We made a study on 2014 about the change of consumer behavior among Y and X generation (see the summary of results in a blog I posted here). The study showed that information search has already shifted to internet and more and more final decisions are made relying on the online information provided by unknown consumers.
The new players are driven by online and process automation – less workforce, simple products and processes mean less costs and lower price. Consumers appreciating low costs and effortlessness will keep on moving towards new player’s services if status quo remains.
Sales people need to do better
Some consumers are price sensitive but some appreciate service and especially among the X-generation the need to go to the branch and discuss with an expert still stands strong. After all, buying a house or investing your life savings is still one of the biggest decisions people make in their lives and most people want to feel the assurance of getting it right.
However, if the need is very simple such as opening the bank account and having a credit card, why wouldn’t the customer just choose the cheapest provider available. Logically, the biggest advantage of using bank’s advisory is the situation where customer is applying for loan, needs collateral and has investments.
Most of these needs can be bought piece by piece: house loan from cheapest bank, consumer loans from cheapest online-provider, wealth management solution from cheapest online-provider and so on. The only reason for the customer to pay extra is the competence of the bank and possibility to get everything from one provider. In this case the sales people need to do better.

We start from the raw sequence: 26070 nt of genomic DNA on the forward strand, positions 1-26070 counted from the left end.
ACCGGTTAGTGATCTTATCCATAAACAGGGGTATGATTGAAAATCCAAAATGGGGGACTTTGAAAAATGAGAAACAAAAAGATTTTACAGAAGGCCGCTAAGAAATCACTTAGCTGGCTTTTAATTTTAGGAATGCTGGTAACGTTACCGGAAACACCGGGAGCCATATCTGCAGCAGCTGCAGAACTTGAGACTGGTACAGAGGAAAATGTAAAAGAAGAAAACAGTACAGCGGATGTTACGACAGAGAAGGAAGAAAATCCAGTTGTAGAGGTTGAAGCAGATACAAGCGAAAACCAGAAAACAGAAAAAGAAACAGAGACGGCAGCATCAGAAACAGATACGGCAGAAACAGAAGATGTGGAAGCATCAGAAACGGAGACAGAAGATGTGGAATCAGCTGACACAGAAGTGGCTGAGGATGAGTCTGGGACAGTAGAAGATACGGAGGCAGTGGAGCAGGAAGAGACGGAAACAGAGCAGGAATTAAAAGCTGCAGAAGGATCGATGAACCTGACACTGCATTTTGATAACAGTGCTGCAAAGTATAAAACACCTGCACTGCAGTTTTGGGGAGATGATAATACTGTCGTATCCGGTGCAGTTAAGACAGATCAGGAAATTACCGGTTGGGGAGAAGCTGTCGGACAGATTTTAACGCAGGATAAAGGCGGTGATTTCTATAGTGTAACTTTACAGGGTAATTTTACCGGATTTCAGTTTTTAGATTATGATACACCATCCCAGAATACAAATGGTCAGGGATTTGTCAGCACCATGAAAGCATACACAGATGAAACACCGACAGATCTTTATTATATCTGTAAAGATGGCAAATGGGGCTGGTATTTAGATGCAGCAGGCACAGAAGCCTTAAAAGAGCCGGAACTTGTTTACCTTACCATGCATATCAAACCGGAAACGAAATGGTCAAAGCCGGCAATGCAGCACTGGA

Some time ago I had a personal experience in talking to quite many banks about house loan, collaterals, investments and multiple insurances. Instead of talking to one person in most banks, I ended up having several discussions and reading many different offers about different financial products. The same as spending my time in checking the online-offering of different providers and buying it all separately. My investing knowledge seemed to be far beyond the sales peoples’. To prevent shopping around, the bank’s sales staff need to learn away from product oriented sales to consultative approach.
Could banks increase revenue with process automation, customer insight and profiling?
I believe that even the big traditional banks can catch up in competition. If a bank wants to be still providing services to all consumers and businesses, they need to start responding to the competition.
When selling price sensitive products, fast response and low-costs are the key. Regulation increases but most customer connection (FATCA, compliance, fraud detection), valuation of collateral (cars, houses…) and credit worthiness checks can be automated so that the price and answer to consumer comes automatically.
Profiling is the key to understand which are the customers’ individual needs. This determines should a bank offer a personalized service or low-cost product and which arguments to use in marketing it. Instead of traditional segment thinking and massive media campaigns, banks should start focusing on individual personal analytics and narrow target groups. To reach their narrow audiences more emphasize should be put into the extremely targeted digital marketing and advertising.
The same applies to personal encounters between customers and bank’s sales staff. Instead of directing customers randomly to customer service agents or sales reps, the banks should start offering more personalized approach guiding the customer to the right person depending on their expected need and knowledge level. In top of that the sales and customer service people need to be trained to do better with their customers.
Director, Marketing & CEM solutions